The town quickly started to get smaller and smaller behind me, and I kept looking at my watch, watching the altimeter read higher and higher. I knew the climb topped out at a little over 2,000m and just kept that number in my head.

Except I hadn’t calibrated my watch before starting.

Robbie Britton's face says it all at the top of the second climb

Robbie Britton’s face says it all at the top of the second climb

As my watch clicked up to 1,800m, I started to look around as there didn’t seem much further we could climb; maybe the race continues out of sight up another hill? Maybe I’ve made a mistake?

At 1,850m the ground leveled out and a volunteer shouted we had made the top. I carried on confused, desperately trying to get my legs out of climb-mode and into run-mode, all while trying to workout what had happened to the last 200m.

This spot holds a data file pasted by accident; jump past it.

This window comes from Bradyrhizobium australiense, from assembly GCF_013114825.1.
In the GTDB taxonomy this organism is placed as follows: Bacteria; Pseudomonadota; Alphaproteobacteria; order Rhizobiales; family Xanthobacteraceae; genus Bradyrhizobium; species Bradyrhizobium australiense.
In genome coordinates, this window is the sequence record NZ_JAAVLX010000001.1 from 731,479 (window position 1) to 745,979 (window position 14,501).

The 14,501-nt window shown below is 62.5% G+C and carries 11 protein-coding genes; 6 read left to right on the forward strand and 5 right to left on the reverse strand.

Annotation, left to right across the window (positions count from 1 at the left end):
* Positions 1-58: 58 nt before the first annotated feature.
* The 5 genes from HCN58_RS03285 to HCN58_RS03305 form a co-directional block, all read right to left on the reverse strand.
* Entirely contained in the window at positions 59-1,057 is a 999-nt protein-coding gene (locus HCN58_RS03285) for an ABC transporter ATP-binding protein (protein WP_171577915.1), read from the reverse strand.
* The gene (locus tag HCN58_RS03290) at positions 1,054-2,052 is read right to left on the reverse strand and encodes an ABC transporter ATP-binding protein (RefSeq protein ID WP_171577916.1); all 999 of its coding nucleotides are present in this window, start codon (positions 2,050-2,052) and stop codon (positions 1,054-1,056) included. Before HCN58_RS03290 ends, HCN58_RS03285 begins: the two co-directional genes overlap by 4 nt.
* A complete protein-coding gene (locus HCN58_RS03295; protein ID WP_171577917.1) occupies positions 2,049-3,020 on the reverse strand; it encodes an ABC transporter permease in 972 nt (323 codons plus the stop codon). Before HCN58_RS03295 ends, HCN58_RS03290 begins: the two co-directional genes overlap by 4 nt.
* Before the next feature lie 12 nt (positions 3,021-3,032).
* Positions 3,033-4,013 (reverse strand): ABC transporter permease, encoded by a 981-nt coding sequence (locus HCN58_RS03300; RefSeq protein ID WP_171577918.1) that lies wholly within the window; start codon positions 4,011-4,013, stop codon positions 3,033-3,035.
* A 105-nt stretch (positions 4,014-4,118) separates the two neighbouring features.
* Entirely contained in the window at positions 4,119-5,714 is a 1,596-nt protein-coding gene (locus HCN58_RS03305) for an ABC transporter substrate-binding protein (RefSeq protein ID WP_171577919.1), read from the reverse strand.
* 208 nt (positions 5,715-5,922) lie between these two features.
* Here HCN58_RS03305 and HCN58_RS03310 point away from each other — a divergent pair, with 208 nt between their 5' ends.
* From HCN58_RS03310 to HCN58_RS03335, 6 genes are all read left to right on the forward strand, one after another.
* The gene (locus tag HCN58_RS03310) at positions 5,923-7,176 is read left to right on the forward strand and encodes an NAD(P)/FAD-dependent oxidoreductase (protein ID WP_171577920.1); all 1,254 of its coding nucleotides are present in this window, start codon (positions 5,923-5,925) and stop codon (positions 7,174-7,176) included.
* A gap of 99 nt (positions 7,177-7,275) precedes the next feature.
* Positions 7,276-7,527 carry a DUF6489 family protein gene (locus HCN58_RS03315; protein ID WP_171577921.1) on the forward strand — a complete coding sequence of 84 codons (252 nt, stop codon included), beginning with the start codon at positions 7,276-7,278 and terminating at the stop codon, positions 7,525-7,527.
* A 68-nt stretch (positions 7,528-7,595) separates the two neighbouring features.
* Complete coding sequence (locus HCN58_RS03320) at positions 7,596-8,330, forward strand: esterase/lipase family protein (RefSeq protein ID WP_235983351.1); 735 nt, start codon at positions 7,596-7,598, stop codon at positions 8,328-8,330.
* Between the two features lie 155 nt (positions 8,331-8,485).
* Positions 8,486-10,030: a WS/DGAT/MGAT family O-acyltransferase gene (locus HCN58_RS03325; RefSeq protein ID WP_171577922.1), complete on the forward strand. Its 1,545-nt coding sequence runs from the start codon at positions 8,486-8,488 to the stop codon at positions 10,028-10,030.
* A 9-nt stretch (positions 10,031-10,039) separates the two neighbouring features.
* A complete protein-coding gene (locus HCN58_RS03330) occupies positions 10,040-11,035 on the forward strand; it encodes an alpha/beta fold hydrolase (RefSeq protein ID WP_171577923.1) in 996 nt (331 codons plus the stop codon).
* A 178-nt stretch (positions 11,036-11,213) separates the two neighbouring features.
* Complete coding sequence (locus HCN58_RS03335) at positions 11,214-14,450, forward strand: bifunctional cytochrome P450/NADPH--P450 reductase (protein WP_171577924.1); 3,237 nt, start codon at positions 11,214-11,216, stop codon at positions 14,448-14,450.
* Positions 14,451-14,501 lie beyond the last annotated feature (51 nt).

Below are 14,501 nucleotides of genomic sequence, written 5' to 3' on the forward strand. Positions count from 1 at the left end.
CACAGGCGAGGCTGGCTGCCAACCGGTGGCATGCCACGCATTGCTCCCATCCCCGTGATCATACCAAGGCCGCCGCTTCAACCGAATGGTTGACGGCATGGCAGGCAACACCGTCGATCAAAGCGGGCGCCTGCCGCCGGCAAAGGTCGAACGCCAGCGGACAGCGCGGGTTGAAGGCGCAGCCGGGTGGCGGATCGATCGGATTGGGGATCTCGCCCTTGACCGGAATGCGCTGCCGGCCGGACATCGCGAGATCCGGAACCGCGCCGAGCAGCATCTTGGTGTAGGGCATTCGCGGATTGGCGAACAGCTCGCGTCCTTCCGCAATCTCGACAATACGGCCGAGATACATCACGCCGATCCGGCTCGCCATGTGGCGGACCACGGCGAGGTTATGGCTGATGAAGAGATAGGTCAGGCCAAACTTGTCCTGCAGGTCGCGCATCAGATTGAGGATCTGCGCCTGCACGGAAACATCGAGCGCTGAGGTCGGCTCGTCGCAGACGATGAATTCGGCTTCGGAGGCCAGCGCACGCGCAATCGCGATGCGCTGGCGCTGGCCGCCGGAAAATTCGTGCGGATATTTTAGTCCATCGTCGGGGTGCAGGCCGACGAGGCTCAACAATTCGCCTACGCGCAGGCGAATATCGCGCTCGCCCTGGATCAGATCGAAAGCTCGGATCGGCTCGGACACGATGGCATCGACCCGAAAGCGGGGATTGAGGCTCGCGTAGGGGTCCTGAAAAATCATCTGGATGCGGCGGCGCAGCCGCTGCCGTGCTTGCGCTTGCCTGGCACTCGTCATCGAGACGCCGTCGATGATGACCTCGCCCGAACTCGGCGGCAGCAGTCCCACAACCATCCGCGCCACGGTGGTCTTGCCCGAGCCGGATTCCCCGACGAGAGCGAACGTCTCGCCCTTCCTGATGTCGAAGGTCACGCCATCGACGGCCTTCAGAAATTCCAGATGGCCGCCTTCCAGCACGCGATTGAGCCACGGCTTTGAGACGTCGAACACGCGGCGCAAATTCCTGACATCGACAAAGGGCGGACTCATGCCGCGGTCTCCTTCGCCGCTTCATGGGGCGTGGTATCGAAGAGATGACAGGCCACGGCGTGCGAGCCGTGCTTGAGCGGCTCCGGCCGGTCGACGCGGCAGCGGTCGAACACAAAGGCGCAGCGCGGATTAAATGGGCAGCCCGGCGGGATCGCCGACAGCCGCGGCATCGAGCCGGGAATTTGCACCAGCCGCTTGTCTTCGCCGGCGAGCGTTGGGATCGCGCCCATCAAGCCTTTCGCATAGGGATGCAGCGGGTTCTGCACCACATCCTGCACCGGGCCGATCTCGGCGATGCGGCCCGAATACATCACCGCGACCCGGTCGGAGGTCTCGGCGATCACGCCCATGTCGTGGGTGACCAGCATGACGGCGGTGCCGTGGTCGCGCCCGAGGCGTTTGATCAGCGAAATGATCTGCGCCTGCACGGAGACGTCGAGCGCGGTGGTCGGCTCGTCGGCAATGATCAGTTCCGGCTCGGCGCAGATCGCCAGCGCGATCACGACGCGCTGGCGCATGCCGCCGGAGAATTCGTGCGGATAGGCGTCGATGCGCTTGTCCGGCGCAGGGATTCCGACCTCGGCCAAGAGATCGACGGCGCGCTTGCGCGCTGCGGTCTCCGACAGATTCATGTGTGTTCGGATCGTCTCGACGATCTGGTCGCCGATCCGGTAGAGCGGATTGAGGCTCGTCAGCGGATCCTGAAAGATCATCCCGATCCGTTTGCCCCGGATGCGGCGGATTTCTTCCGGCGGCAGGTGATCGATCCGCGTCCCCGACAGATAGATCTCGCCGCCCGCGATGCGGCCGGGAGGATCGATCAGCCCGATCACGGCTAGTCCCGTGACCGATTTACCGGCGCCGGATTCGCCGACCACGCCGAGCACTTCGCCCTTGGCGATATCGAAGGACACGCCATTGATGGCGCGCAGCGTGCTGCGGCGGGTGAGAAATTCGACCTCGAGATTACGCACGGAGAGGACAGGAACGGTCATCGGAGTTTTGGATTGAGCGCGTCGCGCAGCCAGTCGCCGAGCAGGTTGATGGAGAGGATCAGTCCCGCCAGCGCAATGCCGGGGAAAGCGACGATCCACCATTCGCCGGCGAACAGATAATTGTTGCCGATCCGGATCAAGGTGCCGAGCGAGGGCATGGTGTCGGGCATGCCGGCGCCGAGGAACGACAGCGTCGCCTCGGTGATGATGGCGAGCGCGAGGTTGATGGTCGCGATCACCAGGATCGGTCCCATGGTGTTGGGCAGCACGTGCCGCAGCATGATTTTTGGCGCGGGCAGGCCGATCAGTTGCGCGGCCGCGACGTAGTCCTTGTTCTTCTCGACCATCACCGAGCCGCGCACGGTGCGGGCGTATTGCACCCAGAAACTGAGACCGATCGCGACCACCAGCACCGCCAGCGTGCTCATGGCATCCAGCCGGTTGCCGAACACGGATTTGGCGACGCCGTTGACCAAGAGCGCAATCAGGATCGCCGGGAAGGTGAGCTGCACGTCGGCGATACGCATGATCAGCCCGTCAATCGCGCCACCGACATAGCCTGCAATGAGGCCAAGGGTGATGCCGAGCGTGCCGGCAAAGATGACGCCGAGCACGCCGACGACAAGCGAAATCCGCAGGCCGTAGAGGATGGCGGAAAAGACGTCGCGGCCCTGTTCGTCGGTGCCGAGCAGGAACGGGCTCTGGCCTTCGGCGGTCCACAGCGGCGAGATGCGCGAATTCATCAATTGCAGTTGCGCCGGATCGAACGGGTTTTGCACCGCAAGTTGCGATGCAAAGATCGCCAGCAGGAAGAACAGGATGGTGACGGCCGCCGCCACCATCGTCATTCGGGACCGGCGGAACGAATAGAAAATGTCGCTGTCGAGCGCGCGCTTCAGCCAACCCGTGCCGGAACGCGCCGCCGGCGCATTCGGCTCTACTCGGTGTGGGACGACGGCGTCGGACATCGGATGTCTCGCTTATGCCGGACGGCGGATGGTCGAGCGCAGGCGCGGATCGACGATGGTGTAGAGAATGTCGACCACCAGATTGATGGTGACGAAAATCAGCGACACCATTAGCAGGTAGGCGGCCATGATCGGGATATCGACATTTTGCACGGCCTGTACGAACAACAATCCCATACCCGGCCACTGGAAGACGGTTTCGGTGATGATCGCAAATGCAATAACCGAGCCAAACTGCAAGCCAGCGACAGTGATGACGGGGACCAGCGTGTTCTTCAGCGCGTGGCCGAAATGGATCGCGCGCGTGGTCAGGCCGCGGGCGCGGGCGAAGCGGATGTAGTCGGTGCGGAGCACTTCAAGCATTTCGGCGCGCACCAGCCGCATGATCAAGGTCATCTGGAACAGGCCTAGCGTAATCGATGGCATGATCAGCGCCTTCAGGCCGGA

Racing back down to town

Piecing two and two together, I checked the total ascent so far and my watch read 960m. The penny dropped and I realised that, though there were a few little climbs left, we had, in fact, made it to the top, and now it was all downhill.

My plan was to try and race the descent as quickly as possible, making up for any lost time on the climb, and so I started down, throwing my body into it. The length of the descent started to dawn on me and running down 1,000m over 10km meant we were going to have a moderate decline the whole way, something I am not used to at all – at home it is either steep and technical or flat.

The descent just kept on giving and town didn’t seem to get closer and, just as I was starting lose faith, I reached the one and only feed station on the route.

I refilled both my water bottles, ate some food and, as I set off, smiled when the marshal said ‘Just 5km to go!’. My watch read 500m of descent and I started to relax a little. I was well and truly through the worst of it, now just needing to get down this last section so I went for it.